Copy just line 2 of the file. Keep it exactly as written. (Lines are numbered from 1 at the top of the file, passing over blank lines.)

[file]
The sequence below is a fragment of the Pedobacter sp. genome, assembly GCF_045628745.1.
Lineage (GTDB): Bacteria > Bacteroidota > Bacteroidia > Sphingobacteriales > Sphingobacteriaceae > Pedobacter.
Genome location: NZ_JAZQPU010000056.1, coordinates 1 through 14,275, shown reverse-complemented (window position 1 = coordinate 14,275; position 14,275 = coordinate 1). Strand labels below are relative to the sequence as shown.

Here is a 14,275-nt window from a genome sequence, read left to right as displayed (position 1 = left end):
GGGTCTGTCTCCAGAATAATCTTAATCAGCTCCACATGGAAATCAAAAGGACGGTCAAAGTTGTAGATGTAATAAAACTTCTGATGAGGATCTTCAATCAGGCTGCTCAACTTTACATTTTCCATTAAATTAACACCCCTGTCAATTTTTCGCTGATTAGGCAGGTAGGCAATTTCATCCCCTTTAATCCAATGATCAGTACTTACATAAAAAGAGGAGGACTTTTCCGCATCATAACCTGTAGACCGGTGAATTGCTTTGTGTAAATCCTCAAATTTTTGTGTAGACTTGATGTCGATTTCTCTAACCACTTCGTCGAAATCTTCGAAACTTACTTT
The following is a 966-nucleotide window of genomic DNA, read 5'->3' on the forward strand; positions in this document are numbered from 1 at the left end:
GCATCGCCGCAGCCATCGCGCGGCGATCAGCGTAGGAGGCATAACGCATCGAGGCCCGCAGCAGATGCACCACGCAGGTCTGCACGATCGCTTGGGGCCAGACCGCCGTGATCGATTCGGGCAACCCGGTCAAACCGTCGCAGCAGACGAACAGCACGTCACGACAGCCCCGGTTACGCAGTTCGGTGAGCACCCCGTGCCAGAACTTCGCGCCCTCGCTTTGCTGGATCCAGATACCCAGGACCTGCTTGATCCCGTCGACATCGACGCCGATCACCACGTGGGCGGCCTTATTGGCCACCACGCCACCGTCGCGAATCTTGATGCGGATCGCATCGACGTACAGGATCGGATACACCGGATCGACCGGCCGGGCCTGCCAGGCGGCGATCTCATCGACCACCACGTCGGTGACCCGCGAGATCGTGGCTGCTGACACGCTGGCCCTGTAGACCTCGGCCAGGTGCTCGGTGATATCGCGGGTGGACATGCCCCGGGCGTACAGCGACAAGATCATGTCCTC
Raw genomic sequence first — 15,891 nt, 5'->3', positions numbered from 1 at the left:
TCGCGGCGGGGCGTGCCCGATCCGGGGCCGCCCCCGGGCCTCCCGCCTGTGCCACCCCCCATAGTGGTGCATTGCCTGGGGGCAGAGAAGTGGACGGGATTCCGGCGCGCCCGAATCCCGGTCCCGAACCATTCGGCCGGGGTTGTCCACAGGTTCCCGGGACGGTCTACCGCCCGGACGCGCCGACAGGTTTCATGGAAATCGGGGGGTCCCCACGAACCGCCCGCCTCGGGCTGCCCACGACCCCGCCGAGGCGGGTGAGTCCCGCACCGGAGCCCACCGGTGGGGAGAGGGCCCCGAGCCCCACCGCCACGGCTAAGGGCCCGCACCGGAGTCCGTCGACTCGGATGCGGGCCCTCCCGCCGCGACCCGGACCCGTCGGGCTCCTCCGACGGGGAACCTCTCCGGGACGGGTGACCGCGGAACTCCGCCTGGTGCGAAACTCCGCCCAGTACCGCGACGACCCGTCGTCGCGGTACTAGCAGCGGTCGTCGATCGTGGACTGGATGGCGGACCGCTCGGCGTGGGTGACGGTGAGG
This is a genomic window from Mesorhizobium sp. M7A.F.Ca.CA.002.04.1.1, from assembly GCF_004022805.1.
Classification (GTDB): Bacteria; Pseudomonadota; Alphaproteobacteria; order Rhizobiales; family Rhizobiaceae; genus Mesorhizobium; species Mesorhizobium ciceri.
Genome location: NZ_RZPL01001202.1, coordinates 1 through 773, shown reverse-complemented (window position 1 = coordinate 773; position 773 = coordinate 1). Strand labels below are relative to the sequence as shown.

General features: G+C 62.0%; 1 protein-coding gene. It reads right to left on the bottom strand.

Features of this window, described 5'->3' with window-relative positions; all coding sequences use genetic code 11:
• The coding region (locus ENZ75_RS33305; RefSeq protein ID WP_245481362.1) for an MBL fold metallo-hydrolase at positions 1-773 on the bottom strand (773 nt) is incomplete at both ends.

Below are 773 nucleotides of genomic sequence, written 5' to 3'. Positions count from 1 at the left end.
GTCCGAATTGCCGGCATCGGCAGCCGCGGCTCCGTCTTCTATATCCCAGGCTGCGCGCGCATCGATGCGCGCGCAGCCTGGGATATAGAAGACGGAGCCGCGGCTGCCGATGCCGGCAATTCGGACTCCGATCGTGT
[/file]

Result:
Lineage (GTDB): Bacteria > Bacteroidota > Bacteroidia > Sphingobacteriales > Sphingobacteriaceae > Pedobacter.